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Secretary DeVos on Espinoza v. Montana case: Religious Discrimination is Dead
June 30, 2020 - US Dept. of Education

U.S. Secretary of Education Betsy DeVos released the following statement on the Supreme Court’s landmark decision in the Espinoza v. Montana Department of Revenue case:

"Today’s decision is a historic victory for America’s students and all those who believe in fundamental fairness and freedom. Each and every student needs the freedom to find their education fit, and today the Highest Court in the Land has protected that right by ensuring that families can use taxpayer funds to choose schools that match their values and educational goals, including faith-based schools. I applaud the Court’s decision to assign a manifestation of the 'last acceptable prejudice' to the dustbin of history where it belongs. Montana and other states should be very clear about this historic decision: your bigoted Blaine Amendments and other restrictions like them are unconstitutional, dead, and buried. Too many students have been discriminated against based on their faith and have been forced to stay in schools that don’t match their values. This decision represents a turning point in the sad and static history of American education, and it will spark a new beginning of education that focuses first on students and their needs. I’m calling on all states to now seize the extraordinary opportunity to expand all education options at all schools to every single student in America."




2020 State Bill Tracker:
9 proposed laws that could impact education in OC

 By: Fermin Leal    September 25, 2019

The California State Legislature is busy considering dozens of proposed education bills that could affect everything from charter schools and mental health support to when the school day should start for middle and high school students.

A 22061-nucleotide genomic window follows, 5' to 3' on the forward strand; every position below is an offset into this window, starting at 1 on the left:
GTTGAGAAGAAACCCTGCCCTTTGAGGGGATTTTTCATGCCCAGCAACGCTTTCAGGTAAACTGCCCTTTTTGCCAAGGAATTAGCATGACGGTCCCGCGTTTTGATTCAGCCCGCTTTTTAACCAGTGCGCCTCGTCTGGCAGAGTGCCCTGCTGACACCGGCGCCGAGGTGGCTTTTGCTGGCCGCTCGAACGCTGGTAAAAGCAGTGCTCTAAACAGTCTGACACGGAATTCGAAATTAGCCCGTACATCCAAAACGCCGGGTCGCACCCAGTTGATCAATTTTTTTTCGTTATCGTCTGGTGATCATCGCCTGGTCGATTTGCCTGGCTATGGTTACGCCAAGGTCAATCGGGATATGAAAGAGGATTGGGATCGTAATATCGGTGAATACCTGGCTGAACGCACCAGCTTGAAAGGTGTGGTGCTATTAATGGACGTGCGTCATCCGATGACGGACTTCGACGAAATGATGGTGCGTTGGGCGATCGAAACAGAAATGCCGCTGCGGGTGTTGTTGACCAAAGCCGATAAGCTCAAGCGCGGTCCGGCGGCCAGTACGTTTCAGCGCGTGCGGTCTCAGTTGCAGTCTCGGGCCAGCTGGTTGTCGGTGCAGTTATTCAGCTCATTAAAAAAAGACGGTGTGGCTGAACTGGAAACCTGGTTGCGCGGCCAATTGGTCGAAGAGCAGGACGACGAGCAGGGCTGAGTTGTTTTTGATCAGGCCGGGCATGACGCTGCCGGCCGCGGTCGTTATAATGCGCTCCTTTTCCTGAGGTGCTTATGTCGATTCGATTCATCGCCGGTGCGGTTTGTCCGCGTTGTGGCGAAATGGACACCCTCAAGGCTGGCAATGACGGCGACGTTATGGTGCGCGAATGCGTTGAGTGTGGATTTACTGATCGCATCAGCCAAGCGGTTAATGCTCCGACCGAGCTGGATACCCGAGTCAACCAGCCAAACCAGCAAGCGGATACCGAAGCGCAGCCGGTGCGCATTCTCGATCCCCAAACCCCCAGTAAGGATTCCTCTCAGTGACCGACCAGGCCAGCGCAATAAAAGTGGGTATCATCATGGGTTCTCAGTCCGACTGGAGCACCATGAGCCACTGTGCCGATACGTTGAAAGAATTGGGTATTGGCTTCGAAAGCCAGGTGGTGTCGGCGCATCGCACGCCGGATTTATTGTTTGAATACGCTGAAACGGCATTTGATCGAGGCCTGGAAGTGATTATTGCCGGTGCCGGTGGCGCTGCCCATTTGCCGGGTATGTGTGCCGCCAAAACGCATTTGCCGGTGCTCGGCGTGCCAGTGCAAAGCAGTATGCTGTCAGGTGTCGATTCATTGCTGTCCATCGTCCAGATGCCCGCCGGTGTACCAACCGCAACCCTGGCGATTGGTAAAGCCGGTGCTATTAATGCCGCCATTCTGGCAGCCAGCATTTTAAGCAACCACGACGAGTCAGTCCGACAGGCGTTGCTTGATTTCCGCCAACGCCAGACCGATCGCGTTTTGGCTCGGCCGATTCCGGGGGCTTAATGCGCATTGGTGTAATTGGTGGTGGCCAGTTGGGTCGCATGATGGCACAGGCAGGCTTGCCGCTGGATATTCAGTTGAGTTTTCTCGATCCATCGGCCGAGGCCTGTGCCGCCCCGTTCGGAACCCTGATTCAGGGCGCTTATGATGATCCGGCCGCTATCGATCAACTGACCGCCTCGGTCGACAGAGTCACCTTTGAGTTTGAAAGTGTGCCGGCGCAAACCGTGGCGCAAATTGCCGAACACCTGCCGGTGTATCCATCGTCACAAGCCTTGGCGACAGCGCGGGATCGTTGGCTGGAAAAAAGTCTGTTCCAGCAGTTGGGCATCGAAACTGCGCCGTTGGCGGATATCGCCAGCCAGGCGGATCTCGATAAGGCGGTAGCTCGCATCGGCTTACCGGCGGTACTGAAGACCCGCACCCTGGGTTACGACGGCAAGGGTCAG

The OCDE Newsroom has compiled a digest of a few of these bills. We’ll try to update this list, and we may write more in-depth posts on specific bills in coming weeks as they make their way through the capital.

Assembly Bill 8, student mental health: This bill would require, on or before Dec. 31, 2024, a school or a charter school to have at least one mental health professional for every 600 students, generally accessible to students on campus during school hours. (Bill was withdrawn by author)

AB 16, homeless youth reporting: This bill would require a school district to ensure that each school within the district identifies all homeless children and youths enrolled at the school, and would also require the district to annually report to the department the number of homeless children and youths enrolled. (Before the governor for final approval)

AB 331, ethnic studies curriculum: The bill would add the completion of a one-semester course in ethnic studies to the high school graduation requirements commencing with the 2024-25 school year. (Author has withdrawn the bill, promising to bring it back in 2020)